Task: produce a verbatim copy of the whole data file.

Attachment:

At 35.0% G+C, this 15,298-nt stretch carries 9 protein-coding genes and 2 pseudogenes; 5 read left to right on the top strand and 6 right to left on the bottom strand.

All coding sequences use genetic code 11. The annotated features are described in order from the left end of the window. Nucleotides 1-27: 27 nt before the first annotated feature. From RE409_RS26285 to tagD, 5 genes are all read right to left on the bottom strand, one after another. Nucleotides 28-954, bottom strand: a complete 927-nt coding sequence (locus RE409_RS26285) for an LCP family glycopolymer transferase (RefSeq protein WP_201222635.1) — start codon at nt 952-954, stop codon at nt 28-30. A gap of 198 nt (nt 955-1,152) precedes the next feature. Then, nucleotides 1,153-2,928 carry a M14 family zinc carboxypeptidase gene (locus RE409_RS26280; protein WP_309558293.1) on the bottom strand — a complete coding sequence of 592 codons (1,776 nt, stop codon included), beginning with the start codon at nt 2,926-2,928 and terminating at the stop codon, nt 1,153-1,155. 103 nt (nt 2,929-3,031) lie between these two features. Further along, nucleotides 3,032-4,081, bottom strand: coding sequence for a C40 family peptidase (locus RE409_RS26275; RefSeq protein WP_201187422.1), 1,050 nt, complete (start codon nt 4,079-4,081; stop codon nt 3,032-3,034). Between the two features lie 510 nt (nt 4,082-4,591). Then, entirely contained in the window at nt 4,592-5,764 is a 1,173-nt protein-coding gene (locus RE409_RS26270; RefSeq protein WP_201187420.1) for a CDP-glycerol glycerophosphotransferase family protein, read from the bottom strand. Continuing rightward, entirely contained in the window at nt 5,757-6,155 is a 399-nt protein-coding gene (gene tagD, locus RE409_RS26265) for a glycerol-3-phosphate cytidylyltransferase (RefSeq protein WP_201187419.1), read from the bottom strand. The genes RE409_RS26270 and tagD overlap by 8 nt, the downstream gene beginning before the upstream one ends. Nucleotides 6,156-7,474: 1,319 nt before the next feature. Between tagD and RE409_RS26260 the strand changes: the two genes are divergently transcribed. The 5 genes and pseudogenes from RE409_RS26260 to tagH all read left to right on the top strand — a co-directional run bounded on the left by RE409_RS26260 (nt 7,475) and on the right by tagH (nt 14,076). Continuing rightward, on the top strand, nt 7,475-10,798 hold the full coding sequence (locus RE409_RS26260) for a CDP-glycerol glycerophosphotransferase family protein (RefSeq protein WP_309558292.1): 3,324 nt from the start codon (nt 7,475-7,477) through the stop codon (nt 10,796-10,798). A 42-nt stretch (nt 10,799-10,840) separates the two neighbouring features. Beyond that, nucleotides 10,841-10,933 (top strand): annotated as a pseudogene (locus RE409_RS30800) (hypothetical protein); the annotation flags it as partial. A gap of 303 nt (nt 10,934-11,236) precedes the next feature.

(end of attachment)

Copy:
At 35.0% G+C, this 15,298-nt stretch carries 9 protein-coding genes and 2 pseudogenes; 5 read left to right on the top strand and 6 right to left on the bottom strand.

All coding sequences use genetic code 11. The annotated features are described in order from the left end of the window. Nucleotides 1-27: 27 nt before the first annotated feature. From RE409_RS26285 to tagD, 5 genes are all read right to left on the bottom strand, one after another. Nucleotides 28-954, bottom strand: a complete 927-nt coding sequence (locus RE409_RS26285) for an LCP family glycopolymer transferase (RefSeq protein WP_201222635.1) — start codon at nt 952-954, stop codon at nt 28-30. A gap of 198 nt (nt 955-1,152) precedes the next feature. Then, nucleotides 1,153-2,928 carry a M14 family zinc carboxypeptidase gene (locus RE409_RS26280; protein WP_309558293.1) on the bottom strand — a complete coding sequence of 592 codons (1,776 nt, stop codon included), beginning with the start codon at nt 2,926-2,928 and terminating at the stop codon, nt 1,153-1,155. 103 nt (nt 2,929-3,031) lie between these two features. Further along, nucleotides 3,032-4,081, bottom strand: coding sequence for a C40 family peptidase (locus RE409_RS26275; RefSeq protein WP_201187422.1), 1,050 nt, complete (start codon nt 4,079-4,081; stop codon nt 3,032-3,034). Between the two features lie 510 nt (nt 4,082-4,591). Then, entirely contained in the window at nt 4,592-5,764 is a 1,173-nt protein-coding gene (locus RE409_RS26270; RefSeq protein WP_201187420.1) for a CDP-glycerol glycerophosphotransferase family protein, read from the bottom strand. Continuing rightward, entirely contained in the window at nt 5,757-6,155 is a 399-nt protein-coding gene (gene tagD, locus RE409_RS26265) for a glycerol-3-phosphate cytidylyltransferase (RefSeq protein WP_201187419.1), read from the bottom strand. The genes RE409_RS26270 and tagD overlap by 8 nt, the downstream gene beginning before the upstream one ends. Nucleotides 6,156-7,474: 1,319 nt before the next feature. Between tagD and RE409_RS26260 the strand changes: the two genes are divergently transcribed. The 5 genes and pseudogenes from RE409_RS26260 to tagH all read left to right on the top strand — a co-directional run bounded on the left by RE409_RS26260 (nt 7,475) and on the right by tagH (nt 14,076). Continuing rightward, on the top strand, nt 7,475-10,798 hold the full coding sequence (locus RE409_RS26260) for a CDP-glycerol glycerophosphotransferase family protein (RefSeq protein WP_309558292.1): 3,324 nt from the start codon (nt 7,475-7,477) through the stop codon (nt 10,796-10,798). A 42-nt stretch (nt 10,799-10,840) separates the two neighbouring features. Beyond that, nucleotides 10,841-10,933 (top strand): annotated as a pseudogene (locus RE409_RS30800) (hypothetical protein); the annotation flags it as partial. A gap of 303 nt (nt 10,934-11,236) precedes the next feature.